Could you elaborate a little further on what you will discuss on the standards during the Dustiness seminar?

Laws such as the ATEX directive. The ATEX directive consists of two EU directives describing what equipment and work environment which is allowed in an environment with an explosive atmosphere. ATEX derives its name from the French title of the 94/9/EC directive: Appareils destinés à être utilisés en ATmosphères EXplosibles. As of July 2003, organizations in EU must follow the directives to protect employees from explosion risk in areas with an explosive atmosphere. There are two ATEX directives (one for the manufacturer and one for the user of the equipment).

With the ever expanding safety laws the focus is on fulfilling the requirements. The ASTM standards such as DIN are there to facilitate compliance with the ATEX directives.

We will discuss the standards in broad strokes. The standards are there to help keep industrial processes and unit operations up to the safety levels of as required by required law.

Who are the people best suited for this course and what would you like for the people attending to take away from this course?

Most people will be able to follow the course. You need a BSc, MSc level in an engineering discipline (chemical, mechanical, civil, aerospace) or in physics, chemistry, applied mathematics and economics. Those having practical experience with powder processing and process technology will benefit enormously from attending. Since the seminar day includes a lot of examples from day to day operations, the emphasis will be on that more than the heavy science behind it, although there will be some science needed to understand the mechanisms of explosions.  After the seminar all lecture material and literature referenced (books, scientific papers, reports, standards) shall be made available via our ExplosionWiki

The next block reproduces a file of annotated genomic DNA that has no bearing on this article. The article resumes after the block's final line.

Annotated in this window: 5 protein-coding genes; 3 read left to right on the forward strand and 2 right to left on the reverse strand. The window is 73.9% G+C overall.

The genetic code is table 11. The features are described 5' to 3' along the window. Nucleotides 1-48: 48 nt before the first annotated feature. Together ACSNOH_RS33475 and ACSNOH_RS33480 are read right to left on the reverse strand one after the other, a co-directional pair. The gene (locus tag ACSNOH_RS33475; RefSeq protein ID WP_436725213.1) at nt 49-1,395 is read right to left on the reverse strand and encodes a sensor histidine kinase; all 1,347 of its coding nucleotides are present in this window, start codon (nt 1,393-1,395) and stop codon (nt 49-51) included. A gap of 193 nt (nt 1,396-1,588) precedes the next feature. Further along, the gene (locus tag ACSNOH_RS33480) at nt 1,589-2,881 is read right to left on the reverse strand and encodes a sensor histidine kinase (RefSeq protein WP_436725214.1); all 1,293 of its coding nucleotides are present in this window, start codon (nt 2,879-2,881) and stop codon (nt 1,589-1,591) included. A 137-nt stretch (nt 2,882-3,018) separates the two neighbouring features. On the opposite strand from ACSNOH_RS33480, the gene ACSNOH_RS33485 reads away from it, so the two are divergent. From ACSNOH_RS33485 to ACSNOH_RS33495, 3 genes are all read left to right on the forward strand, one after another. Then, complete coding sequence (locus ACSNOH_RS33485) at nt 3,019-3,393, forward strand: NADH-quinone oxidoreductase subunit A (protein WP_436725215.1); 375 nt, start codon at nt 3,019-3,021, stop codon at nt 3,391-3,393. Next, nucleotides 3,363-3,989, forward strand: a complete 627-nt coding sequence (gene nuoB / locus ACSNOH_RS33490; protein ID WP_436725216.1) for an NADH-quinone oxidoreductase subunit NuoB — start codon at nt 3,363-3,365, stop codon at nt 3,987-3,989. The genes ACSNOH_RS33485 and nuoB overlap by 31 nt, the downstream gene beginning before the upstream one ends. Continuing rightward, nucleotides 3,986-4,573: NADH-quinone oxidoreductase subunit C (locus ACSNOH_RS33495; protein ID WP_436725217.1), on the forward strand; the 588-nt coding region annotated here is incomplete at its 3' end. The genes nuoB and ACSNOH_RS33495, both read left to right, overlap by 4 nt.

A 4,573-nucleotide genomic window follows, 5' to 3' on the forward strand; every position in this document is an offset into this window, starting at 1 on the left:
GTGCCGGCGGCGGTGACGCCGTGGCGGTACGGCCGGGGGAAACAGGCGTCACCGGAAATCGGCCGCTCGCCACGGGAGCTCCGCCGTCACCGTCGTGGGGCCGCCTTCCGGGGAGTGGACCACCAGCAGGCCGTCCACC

Who would best benefit from the information given in this course?

People dealing with combustible mixtures involving dispersed particles and people interested in having more background in dust prevention and management. You can be a scientist, technician working in a lab or a process operator in charge of a solids producing or handling factory.

Thank you for your time and enthusiasm. It is a truly fascinating subject of great importance. I am looking forward to hearing your lecture during the dustiness day. Thank you.

It has been my pleasure.